Meadows Museum presents "Alonso Berruguete: First Sculptor of Renaissance Spain" opening day
The Meadows Museum and The National Gallery of Art (Washington, DC) present the first major U.S. exhibition dedicated to Spanish sculptor Alonso Berruguete (c. 1488–1561). Over the course of his career, which included a period in Italy under the influence of Michelangelo among others, Berruguete emerged as sixteenth-century Spain’s most innovative artist. His work was grounded in the traditions of his native Spain and refined by exposure to the height of the Italian Renaissance; through his natural talent for anatomical precision, dynamic movement, and psychological insight, he revolutionized Spanish art.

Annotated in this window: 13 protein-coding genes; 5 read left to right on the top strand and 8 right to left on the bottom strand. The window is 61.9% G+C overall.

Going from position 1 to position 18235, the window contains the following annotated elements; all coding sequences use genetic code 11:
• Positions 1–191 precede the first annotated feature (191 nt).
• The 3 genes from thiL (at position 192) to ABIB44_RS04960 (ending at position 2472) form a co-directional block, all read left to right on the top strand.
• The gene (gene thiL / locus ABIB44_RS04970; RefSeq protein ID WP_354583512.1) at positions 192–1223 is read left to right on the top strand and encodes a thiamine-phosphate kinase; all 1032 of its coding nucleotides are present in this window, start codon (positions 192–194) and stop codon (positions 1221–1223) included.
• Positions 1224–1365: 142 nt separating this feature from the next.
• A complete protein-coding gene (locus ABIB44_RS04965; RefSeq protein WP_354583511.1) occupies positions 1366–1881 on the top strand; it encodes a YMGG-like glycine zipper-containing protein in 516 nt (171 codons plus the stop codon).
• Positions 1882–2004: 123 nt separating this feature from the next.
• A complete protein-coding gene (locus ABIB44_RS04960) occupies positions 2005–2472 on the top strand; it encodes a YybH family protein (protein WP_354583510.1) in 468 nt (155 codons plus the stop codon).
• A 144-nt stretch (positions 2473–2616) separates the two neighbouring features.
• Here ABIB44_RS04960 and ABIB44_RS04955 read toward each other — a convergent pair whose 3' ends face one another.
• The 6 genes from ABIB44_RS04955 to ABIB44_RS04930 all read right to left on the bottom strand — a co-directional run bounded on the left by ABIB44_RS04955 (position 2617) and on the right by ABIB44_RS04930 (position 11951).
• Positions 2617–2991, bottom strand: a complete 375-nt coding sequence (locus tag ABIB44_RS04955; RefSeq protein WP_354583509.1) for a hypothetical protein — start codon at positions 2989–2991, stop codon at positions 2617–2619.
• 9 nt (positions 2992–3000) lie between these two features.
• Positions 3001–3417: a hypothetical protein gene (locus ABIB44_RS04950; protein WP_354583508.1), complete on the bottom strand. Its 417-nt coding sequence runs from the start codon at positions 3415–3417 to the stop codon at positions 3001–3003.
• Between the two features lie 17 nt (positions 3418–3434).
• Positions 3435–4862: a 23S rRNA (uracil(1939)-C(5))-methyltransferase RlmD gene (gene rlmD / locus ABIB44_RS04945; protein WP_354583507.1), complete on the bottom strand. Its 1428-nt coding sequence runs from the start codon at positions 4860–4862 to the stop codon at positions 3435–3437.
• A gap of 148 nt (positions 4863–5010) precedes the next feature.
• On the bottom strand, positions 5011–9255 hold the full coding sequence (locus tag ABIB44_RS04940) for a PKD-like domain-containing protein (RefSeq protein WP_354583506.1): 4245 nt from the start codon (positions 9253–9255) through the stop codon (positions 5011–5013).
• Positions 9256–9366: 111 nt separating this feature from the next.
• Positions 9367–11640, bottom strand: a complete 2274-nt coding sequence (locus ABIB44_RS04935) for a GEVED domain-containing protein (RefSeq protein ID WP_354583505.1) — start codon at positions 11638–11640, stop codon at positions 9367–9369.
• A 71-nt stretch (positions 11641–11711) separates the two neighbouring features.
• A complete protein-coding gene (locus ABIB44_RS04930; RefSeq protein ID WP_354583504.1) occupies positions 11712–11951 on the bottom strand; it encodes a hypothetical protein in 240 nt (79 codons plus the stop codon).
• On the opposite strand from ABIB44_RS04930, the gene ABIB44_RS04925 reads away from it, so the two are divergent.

While he is known today primarily as a sculptor, during his lifetime Berruguete was widely respected for his work across a variety of media. This exhibition demonstrates the breadth of Berruguete’s practice, displaying six drawings (nearly half of all drawings confidently attributed to him), three paintings (including rare paintings from his Italian period), and 24 sculptures, including almost two dozen of the best examples from the retablo for the church of San Benito in Valladolid, which is widely considered the artist’s magnum opus.
A video will also be presented, which brings to life his works in Spain that cannot travel, such as those in the Toledo cathedral. An introductory gallery featuring works by his father - an accomplished painter in his own right—and other Spanish artists of the era will provide a view of the artistic landscape in which Berruguete operated. In the Dallas venue, curated by the Meadows Museum’s Mellon Curatorial Fellow, Wendy Sepponen, this will also include selected works from the Meadows’s permanent collection that will put the artist into dialogue with his Spanish contemporaries.
The exhibition will be on display through January 10, 2021.